Russia is building a massive, 50 billion cubic meter gas pipeline to China

After numerous European sanctions, the country looks to the East.
Ameya Paleja
A gas pipeline with Russia's flag on it.Smederevac/iStock

Russian gas major, Gazprom, is pushing ahead to build a 50 billion cubic meter gas pipeline to China amid economic sanctions imposed by Western countries, Business Insider reported.

Gas and oil exports made up a major part of Russia's economy with European countries being major clients. However, in the wake of the Russian invasion of Ukraine, European nations have put economic sanctions in place such as removing Russian banks from the international payments system but haven't halted Russian energy imports yet, Business Insider reported. 

Russian pipelines supplying gas

Germany has stalled plans for the Nord Stream 2 pipeline that is designed to carry gas into mainland Europe. However, Nord Stream 1 which currently supplies gas to Europe remains functional.

After energy majors such as Shell and BP declared their intentions to divest from Russian energy businesses, Gazprom is looking for avenues to expand its gas supply and as the world's fastest-growing gas market, China is an attractive destination. It also helps that China has refrained from calling Russia's recent military actions an invasion. 

In 2014, Gazprom had signed a 30-year deal with China to supply 38 billion cubic meters of gas a year. Supplies as part of this deal began in 2019 when the Power of Siberia pipeline was completed, Bloomberg reported.

Soyuz Vostok pipeline

Gazprom is now looking to further extend its relationship with China by building the Power of Siberia 2 gas pipeline, also called Soyuz Vostok. In a press release, the company said that its Chairman Alexey Miller had recently met the Deputy Prime Minister of Mongolia, Sainbuyan Amarsaikhan to discuss the implementation of the pipeline through Mongolia.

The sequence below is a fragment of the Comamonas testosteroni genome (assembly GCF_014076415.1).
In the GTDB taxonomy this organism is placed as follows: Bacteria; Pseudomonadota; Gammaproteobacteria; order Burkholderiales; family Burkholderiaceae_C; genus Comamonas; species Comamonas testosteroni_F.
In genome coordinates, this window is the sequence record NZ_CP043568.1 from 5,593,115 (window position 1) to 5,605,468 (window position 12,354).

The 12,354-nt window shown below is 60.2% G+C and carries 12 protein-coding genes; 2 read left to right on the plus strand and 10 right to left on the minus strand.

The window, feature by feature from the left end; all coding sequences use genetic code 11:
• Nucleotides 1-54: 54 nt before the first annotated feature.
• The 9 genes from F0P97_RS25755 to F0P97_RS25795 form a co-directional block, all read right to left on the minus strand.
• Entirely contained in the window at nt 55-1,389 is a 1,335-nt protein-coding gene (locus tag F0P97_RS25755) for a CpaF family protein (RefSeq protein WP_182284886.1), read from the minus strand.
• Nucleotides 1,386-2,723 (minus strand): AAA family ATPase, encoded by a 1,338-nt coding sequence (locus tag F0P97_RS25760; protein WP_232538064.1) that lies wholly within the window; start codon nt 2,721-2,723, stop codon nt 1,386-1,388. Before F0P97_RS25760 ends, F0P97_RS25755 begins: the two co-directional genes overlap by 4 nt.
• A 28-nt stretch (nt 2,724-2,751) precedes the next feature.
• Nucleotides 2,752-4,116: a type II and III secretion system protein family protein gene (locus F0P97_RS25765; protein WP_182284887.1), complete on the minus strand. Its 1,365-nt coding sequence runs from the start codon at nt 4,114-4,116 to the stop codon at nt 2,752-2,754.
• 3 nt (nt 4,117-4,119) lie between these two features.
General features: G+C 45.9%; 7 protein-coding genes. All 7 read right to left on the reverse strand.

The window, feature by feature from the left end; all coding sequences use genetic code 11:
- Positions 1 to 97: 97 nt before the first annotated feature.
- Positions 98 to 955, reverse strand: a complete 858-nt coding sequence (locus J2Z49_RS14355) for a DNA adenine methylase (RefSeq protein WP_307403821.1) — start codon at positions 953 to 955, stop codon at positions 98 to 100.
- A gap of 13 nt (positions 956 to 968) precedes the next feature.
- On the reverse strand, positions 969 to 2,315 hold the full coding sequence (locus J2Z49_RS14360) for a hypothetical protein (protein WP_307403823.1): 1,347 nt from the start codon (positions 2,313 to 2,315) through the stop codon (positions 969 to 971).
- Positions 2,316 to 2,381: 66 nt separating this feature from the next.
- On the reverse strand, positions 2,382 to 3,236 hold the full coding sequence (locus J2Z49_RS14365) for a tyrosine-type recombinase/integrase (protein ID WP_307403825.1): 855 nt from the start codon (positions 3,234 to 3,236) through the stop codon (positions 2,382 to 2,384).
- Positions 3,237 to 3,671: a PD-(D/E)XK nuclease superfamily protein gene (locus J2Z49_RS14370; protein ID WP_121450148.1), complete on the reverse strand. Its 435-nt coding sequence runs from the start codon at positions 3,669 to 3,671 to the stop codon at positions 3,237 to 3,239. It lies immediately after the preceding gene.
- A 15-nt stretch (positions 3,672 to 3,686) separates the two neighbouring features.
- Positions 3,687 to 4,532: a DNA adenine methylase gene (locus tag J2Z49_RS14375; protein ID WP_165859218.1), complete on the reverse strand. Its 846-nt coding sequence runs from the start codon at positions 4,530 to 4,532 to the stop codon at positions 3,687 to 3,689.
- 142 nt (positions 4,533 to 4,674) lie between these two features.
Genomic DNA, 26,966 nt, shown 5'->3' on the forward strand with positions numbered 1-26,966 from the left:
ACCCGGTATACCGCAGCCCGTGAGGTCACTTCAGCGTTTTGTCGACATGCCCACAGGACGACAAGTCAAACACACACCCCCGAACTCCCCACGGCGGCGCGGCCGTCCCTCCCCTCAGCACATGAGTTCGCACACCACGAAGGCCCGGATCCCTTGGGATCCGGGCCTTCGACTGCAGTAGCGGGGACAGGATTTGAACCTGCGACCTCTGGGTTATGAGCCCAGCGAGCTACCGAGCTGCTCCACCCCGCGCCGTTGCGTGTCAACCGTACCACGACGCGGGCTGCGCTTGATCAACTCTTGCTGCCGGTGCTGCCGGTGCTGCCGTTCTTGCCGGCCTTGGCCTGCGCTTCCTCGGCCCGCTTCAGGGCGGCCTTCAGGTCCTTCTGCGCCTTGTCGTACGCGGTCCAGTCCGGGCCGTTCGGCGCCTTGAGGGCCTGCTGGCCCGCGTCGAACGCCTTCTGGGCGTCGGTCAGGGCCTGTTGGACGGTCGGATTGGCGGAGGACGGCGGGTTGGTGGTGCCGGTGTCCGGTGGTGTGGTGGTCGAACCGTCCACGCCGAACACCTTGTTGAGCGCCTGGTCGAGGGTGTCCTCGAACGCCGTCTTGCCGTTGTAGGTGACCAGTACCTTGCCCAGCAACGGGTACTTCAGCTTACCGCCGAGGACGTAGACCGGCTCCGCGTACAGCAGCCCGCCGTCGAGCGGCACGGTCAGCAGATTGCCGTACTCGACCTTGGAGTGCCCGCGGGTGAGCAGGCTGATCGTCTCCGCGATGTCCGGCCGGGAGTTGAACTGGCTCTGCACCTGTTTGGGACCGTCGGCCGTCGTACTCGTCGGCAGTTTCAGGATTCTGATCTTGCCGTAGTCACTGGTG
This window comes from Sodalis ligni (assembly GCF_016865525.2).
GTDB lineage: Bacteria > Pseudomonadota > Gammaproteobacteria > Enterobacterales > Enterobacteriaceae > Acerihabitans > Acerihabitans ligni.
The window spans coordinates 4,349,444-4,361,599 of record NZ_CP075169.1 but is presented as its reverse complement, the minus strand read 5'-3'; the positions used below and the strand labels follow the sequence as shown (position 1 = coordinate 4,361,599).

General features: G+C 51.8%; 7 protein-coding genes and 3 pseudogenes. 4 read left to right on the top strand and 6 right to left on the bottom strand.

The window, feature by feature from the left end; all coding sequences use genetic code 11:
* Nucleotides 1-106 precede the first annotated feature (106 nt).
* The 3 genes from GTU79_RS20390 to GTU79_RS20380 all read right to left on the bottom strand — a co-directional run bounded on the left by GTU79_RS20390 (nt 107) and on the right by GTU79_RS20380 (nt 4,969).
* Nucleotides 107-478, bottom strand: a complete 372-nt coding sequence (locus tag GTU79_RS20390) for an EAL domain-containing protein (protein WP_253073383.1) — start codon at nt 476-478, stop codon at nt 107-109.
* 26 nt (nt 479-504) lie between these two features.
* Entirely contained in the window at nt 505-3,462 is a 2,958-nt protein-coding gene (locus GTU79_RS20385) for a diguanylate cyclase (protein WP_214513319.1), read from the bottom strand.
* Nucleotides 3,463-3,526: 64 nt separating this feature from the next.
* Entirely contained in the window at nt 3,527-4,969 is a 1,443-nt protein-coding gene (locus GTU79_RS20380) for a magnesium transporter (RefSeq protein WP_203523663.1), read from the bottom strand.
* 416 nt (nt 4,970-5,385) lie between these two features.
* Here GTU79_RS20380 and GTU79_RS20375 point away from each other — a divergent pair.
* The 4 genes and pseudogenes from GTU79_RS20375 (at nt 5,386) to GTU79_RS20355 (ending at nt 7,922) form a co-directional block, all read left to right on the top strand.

During the meeting, a design and survey work contract was signed for the construction of the pipeline that involves Mongolian companies to carry out land and archaeological surveys and assess the impact of the project on the environment, the press release said. 

Last month, the feasibility report of the project was approved according to which the pipeline would see a 598-mile stretch run through Mongolian territory. The diameter of the pipes used would be 1.42 meters in diameter, or about 56 inches, with five compressor stations to be installed along the route to enable 50 billion cubic meters or 1.8 trillion cubic feet of gas to be sent to China. 

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If the deal with China goes through, Russia will also build an interconnector between its west and east-bound pipelines paving the way to redirect the gas, that is currently being supplied to Europe, towards China, thereby reducing its dependence on European imports.

"Work on the Soyuz Vostok gas pipeline project is actively and successfully progressing. A month ago, the results of the feasibility study were approved, and today a design contract has been signed. This means that the project has moved to the practical stage," said Alexey Miller in the press release. 


Correction: A previous version of this article misstated the diameter of the pipeline. The accurate measurements are in the story. IE regrets the error.

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